Featured Ingredient – Papaya
I only recently learned to appreciate papaya, both for its sweet, musky flavor as well as its nutritional benefits, but now that I have, I plan to integrate it often into my recipe and meal planning. It is said that papaya, also known as paw paw was called the “fruit of angels” by Christopher Columbus. Though a tropical fruit and once considered exotic, it can now be found in grocery stores throughout the year.
Papayas are large, pear or spherical fruits that can grown as long as 20 inches in length, though smaller ones are more commonly sold in North American markets. The flesh of the papaya is orange and can be tinged with yellow or pink overtones. Inside the papaya, one finds black seeds that are enclosed in a jelly like substance. Though the seeds are considered edible, their flavor is peppery and a little bitter. Papayas are not only delicious, they are rich sources of antioxidant nutrients such as carotenes, vitamin C and flavonoids; the B vitamins, folate and pantothenic acid; and the minerals, potassium and magnesium; and fiber.
Some Health Benefits Of Eating Papaya
- Immune Support - Vitamin C and vitamin A, which is made in the body from the beta-carotene in papaya, are both needed for the proper function of a healthy immune system.
- Skin Protection – Ripe papaya is a great source of antioxidant vitamin C, vitamin E and carotenoids like beta-carotene and lycopene. The high levels of these valuable nutrients can help protect your skin against free radicals known to cause damage that leads to wrinkles and other visible signs of aging. The unique protein-digesting enzymes papain and chymopapain have both been shown to help lower inflammation and to improve healing from burns. Also interesting to note, is that the enzyme papain found in green papaya can reduce the itch and irritation caused by mosquito bites. Simply rub the bite with a small slice of the green fruit for relief.
- Eye Health – Along with its beta-carotene content that can be converted to vitamin A, which is so important to healthy eyes and vision, papaya also contains the carotenoids lutein and zeaxanthin. Lutein and zeaxanthin, known as xanthophylls, are concentrated in the macular region of our eyes.
- Prevention Of Heart Disease – The high levels of vitamin C and vitamin E along with antioxidants like beta-carotene and lycopene in papaya can help reduce the oxidization of cholesterol in our arteries. Cholesterol oxidization is considered a dangerous process which potentially leads to arteries blocked with plaque that can result in heart attacks. Increasing your intake of these antioxidants from health foods like papaya is thought to help improve blood flow to the heart and reduce your risk of developing heart disease.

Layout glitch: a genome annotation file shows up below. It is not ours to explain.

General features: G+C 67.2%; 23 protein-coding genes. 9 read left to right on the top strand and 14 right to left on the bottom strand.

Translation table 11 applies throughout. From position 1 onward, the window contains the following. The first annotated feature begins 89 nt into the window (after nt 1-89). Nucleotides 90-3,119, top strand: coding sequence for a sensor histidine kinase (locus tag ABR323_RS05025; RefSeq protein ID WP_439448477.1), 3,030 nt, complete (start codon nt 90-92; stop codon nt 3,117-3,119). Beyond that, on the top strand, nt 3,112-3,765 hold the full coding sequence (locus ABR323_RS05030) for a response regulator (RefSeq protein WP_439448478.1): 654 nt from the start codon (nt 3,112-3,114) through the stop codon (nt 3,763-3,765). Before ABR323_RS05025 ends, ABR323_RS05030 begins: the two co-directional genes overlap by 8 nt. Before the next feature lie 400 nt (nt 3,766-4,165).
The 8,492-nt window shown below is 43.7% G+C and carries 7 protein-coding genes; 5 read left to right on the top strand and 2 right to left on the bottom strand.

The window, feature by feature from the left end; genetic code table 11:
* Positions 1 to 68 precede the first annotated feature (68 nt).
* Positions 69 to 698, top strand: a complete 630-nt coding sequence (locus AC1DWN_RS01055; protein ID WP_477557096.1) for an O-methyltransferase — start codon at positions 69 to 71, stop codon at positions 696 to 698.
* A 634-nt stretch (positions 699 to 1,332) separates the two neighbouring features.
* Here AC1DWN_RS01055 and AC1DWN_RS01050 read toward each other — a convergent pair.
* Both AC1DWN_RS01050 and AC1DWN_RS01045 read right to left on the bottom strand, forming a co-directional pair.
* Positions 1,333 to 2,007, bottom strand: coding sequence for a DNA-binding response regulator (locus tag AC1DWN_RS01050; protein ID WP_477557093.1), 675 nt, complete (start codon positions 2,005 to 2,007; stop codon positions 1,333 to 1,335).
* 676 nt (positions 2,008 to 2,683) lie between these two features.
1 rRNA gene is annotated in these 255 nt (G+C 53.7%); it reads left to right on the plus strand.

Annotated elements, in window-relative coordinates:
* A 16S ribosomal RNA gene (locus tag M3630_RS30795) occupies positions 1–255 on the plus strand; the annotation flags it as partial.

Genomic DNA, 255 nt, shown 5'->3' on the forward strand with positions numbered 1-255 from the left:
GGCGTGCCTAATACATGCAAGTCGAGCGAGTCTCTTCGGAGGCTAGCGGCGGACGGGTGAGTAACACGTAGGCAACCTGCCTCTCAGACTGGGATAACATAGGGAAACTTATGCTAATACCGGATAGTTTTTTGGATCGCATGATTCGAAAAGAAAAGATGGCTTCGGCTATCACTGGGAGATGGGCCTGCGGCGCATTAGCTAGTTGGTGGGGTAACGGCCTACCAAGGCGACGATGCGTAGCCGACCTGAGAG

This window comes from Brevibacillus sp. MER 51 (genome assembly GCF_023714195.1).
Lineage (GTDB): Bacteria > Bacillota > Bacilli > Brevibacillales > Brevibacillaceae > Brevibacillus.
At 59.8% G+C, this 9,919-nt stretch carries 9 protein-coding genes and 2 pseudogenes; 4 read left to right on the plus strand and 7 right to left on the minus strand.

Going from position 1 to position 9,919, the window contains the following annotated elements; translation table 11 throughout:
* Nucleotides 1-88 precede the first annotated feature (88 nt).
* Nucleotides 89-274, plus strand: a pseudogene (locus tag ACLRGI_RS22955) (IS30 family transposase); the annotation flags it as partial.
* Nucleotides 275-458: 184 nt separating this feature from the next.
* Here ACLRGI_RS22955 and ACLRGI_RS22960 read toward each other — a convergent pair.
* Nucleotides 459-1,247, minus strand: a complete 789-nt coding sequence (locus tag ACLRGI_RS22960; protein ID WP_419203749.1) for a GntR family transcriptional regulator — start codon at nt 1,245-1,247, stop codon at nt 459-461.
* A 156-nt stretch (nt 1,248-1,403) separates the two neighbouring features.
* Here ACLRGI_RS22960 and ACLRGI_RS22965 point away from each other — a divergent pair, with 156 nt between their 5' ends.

- Improve Digestion – The enzymes in papaya, and especially the green fruit, can improve digestion by breaking down proteins into their individual amino acids, while the ripe fruit is easily digestible and prevents constipation. Undigested proteins can lead to many health issues, such as gastrointestinal problems and an overgrowth of flatulence causing bacteria in the colon, and the proteolytic enzyme papain found in papaya is actually so good at breaking down proteins, it is used as a meat tenderizer commercially.
Buying & Storing
If you want to eat the papaya within a day or two of purchase, choose papayas that have reddish-orange skin and are slightly soft to the touch. Those that have patches of yellow color will take a few more days to ripen.
Green papayas should not be purchased, unless you are planning on cooking them, or unless you want to use green papayas in a cold dish like an Asian salad, as their flesh will not ripen easily and develop its characteristic sweet juicy flavor.
Avoid papayas that are bruised or overly soft.
Papayas that are partially yellow can be left at room temperature where they will ripen in a few days. If you want to speed this process, place them in a paper bag with a banana or apple. Ripe papayas should be stored in the refrigerator and consumed within one or two days, so you can enjoy their maximum flavor.
For the most antioxidants, eat the papaya completely ripened.
How To Prepare
Slice the papaya in half, right down the middle of the fruit on a chopping board. The papaw should cut easily if it is ripe, so if you start cutting the papaya and it is difficult, then it’s not ready. You should cover the cut with some cling film and give it an extra day or two.
Once the papaya is split in half, you can scrape out the seeds with a large spoon. Papaya seeds are edible, with a crunchy texture and strong peppery taste and they have some amazing health benefits of their own. Either discard the seeds, or wrap and store in the refrigerator.
You can either use a peeler and remove the skin, or simply scoop the flesh out of the skin with a spoon. Once peeled, you can cut the flesh into pieces.
Eating papaya for breakfast is both a refreshing and cleansing way to start the day. Some people like a squeeze of fresh lime or lemon juice over it to add extra tanginess to its natural sweetness.
Papaya is also an excellent fruit to have for dessert after a big lunch or dinner, especially any meal with meat as the proteolytic enzymes within it help break down and digest proteins.
Recipes Using Papaya